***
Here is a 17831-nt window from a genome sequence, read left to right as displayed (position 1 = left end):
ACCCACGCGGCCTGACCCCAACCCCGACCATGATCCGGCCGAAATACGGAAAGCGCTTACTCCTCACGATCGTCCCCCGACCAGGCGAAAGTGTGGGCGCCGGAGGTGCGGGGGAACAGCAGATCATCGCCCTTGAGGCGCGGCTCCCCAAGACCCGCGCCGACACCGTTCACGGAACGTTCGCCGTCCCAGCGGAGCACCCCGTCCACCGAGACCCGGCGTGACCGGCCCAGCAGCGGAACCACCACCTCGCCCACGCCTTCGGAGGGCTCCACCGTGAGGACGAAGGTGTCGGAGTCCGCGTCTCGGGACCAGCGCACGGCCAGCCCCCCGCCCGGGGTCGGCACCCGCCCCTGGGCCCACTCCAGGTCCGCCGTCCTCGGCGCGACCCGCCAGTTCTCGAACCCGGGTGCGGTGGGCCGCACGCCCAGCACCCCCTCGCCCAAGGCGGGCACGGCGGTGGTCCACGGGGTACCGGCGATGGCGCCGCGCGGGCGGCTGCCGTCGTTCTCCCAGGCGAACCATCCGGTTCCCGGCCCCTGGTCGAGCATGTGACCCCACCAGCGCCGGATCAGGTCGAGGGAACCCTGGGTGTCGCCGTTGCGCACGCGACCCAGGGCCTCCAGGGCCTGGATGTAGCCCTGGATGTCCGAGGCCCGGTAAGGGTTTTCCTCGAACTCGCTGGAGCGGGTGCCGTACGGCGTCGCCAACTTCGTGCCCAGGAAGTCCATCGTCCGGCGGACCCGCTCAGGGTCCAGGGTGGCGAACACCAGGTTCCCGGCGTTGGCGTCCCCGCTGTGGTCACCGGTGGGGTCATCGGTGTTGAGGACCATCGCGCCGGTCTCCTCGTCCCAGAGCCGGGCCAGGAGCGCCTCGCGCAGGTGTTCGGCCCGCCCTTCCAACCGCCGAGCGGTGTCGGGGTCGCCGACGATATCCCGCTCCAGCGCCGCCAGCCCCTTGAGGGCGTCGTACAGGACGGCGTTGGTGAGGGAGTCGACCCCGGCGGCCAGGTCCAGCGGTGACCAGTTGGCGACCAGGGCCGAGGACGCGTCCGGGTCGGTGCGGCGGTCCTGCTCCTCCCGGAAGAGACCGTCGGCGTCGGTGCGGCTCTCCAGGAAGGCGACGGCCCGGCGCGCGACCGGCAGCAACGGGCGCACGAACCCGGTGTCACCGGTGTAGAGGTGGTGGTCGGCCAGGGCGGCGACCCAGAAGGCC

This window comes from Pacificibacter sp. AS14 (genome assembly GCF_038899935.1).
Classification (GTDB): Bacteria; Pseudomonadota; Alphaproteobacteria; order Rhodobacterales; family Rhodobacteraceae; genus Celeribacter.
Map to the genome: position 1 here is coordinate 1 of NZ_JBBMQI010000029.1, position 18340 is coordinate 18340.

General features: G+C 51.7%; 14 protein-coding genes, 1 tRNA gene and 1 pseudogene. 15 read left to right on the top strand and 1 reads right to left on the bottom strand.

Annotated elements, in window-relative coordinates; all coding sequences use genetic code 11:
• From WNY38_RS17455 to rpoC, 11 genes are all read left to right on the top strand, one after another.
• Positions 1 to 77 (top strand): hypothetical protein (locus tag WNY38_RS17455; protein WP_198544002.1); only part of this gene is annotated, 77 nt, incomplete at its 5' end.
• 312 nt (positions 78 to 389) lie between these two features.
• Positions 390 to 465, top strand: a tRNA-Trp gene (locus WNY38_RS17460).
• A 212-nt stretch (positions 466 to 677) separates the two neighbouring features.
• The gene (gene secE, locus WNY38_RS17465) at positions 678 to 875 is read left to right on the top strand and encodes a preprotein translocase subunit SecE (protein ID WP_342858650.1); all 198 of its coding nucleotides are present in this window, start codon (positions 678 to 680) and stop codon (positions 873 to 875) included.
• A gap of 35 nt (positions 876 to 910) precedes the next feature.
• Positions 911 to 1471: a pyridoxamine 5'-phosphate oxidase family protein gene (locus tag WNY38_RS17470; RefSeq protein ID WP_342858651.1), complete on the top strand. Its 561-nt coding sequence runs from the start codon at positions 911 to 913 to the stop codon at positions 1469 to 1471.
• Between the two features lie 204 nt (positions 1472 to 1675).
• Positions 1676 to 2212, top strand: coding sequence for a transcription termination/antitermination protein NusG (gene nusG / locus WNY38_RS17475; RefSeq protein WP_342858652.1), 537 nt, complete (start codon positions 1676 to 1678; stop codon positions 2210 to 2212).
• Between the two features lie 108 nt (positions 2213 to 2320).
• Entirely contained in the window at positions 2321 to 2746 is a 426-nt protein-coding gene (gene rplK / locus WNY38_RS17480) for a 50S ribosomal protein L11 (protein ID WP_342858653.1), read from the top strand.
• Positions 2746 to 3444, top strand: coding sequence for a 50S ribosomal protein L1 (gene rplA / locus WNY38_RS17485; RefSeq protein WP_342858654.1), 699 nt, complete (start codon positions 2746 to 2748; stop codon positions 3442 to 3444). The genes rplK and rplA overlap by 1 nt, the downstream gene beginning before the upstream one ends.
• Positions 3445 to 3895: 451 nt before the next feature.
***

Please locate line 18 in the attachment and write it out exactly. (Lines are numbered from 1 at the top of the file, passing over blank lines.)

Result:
• Between the two features lie 108 nt (positions 2213 to 2320).